Detection of Traffic Initiated by Mobile Malware Targeting Android Devices in 3GPP Networks

  • Erkennung von durch mobile Schadsoftware erzeugtem Datenverkehr von Android Geräten in 3GPP Netzwerken

Kühnel, Marián; Meyer, Ulrike (Thesis advisor); Freiling, Felix C. (Thesis advisor)

Aachen (2017)
Dissertation / PhD Thesis

Dissertation, RWTH Aachen University, 2017

Abstract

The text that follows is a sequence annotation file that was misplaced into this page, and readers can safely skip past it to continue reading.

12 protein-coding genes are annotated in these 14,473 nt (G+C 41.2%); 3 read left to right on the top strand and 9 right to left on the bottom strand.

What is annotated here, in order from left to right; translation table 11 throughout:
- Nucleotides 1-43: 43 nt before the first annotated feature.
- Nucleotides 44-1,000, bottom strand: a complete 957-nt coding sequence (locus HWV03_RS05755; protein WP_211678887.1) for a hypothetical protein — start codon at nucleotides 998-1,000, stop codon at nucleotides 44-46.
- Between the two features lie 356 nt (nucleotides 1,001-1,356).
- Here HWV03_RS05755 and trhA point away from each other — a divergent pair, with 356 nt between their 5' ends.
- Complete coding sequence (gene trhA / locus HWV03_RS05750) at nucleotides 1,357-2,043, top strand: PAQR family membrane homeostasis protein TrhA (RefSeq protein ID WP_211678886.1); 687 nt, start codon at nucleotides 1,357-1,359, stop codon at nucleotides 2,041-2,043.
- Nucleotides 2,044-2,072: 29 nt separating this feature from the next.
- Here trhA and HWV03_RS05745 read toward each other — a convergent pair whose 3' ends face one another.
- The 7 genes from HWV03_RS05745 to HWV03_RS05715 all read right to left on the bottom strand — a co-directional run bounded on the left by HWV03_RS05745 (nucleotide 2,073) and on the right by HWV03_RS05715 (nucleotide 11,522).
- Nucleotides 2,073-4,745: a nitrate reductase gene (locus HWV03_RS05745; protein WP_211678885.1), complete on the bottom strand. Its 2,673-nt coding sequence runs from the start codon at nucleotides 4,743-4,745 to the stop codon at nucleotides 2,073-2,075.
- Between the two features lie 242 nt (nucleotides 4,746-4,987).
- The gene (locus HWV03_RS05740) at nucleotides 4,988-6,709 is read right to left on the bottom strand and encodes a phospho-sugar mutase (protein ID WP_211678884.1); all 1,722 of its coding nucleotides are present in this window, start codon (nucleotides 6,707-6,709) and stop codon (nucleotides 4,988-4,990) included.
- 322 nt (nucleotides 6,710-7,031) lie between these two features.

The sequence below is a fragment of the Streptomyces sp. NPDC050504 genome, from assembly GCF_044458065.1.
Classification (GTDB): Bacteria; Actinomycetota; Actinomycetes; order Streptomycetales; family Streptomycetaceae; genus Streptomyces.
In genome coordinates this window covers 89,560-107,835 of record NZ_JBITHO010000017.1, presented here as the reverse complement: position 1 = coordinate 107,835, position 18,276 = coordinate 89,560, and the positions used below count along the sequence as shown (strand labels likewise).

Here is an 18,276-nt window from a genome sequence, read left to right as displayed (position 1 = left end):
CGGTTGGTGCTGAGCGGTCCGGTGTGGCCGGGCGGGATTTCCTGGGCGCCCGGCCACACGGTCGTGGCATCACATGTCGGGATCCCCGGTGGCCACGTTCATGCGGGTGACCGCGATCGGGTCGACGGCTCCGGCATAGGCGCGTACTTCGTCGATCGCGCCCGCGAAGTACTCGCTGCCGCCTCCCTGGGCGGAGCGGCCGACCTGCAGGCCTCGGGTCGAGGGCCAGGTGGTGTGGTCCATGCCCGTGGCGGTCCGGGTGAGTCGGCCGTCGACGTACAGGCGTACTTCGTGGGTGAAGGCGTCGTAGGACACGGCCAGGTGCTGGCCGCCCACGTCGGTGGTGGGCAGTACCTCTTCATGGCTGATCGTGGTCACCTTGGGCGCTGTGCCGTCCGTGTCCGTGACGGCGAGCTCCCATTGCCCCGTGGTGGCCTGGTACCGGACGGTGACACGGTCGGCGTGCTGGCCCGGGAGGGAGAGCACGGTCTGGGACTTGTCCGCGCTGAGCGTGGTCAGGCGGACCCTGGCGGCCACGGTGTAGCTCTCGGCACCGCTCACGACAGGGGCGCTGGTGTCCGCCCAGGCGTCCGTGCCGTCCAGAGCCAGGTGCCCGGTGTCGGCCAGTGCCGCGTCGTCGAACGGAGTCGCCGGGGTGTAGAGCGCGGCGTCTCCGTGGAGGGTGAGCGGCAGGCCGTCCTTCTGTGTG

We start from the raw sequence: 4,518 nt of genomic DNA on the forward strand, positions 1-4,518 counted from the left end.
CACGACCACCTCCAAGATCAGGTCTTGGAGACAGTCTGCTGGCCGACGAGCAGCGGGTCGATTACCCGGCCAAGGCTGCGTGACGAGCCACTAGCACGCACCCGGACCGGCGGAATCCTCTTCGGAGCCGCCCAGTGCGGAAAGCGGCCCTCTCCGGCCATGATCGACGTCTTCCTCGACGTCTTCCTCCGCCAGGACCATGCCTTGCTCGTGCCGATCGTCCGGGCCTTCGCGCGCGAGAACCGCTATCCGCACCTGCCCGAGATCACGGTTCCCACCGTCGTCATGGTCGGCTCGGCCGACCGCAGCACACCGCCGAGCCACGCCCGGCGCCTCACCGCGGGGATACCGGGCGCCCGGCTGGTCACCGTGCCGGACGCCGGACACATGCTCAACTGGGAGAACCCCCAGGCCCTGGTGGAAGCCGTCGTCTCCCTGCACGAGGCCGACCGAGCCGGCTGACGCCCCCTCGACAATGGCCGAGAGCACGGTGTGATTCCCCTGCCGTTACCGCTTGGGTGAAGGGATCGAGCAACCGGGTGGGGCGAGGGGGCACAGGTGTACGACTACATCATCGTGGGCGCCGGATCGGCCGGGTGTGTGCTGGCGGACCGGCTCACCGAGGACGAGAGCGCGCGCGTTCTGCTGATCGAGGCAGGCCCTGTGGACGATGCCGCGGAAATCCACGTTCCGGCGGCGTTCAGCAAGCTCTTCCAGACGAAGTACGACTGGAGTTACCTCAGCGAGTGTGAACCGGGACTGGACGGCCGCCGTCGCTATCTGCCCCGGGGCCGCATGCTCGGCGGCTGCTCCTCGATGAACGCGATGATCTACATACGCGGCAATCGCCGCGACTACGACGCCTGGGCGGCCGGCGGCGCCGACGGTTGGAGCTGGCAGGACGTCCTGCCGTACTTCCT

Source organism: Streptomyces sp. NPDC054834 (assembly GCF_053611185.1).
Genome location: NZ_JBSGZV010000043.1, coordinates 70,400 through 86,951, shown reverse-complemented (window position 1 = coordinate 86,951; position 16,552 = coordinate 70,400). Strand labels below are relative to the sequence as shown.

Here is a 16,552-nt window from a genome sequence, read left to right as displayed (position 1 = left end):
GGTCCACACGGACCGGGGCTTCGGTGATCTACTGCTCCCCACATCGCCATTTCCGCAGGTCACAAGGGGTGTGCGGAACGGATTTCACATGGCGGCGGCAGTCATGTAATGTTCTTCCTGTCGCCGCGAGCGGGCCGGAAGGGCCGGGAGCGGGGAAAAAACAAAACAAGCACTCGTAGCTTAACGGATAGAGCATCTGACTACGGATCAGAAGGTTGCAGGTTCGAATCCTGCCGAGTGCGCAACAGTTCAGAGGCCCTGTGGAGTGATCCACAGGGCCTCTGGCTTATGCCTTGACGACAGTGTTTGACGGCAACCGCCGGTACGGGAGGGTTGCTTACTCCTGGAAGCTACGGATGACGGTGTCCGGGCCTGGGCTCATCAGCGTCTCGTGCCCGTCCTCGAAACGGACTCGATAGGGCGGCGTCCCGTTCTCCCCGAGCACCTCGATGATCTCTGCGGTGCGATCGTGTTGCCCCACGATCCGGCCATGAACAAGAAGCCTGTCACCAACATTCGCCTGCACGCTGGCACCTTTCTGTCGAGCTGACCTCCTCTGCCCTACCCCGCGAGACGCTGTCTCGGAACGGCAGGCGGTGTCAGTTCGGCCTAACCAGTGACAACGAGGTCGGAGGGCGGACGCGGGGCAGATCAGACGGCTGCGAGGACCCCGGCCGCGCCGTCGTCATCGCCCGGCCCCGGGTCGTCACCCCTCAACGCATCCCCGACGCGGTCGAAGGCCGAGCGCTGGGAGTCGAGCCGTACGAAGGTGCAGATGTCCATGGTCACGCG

Android devices have become the most popular of mobile devices; omnipresent in both business and private use. They are virtually always on and offer functionalities exceeding those of desktop computers. These properties, as well as sensitive information stored on Android devices, render them an attractive target for mobile malware authors. As the volume of mobile malware increases, analysis is becoming challenging and, sometimes, infeasible. Additionally, current network-based intrusion detection systems are very efficient at detecting malicious IP-based traffic, but often lack functionalities for detecting circuit-switched traffic often (mis)used by mobile malware.Recognizing the increasing difficulty of analyzing mobile malware, we sought to understand trends and relationships between mobile malware samples. We conducted various analyses of large volumes of Android malware samples. Among other outcomes, we provide a chronological quantitative analysis of Android malware samples depicting the usage of obfuscation techniques and map relationships among samples known to initiate short messages. The latter analysis helped us to understand the typical traffic pattern in short messages and even the number of authors responsible for mobile malware initiating short messages.This thesis introduces three innovations in the detection of mobile malware. A new architecture, called 3GPP Mobile malware Protection (3GPPMOP), is designed to reside in the core network of any currently operated 3GPP network such as 2G, 3G and 4G network and to detect mobile malware targeting any mobile device in near real-time. The second innovation, the highly space efficient blacklist (HSEB), optimizes the space needed to store entries in the blacklist, rather than optimizing processing time, which is of critical value for managing the volume of filtered traffic processed in mobile networks. Finally, we employ supervised machine learning to successfully detect yet unknown short messages initiated by Android malware.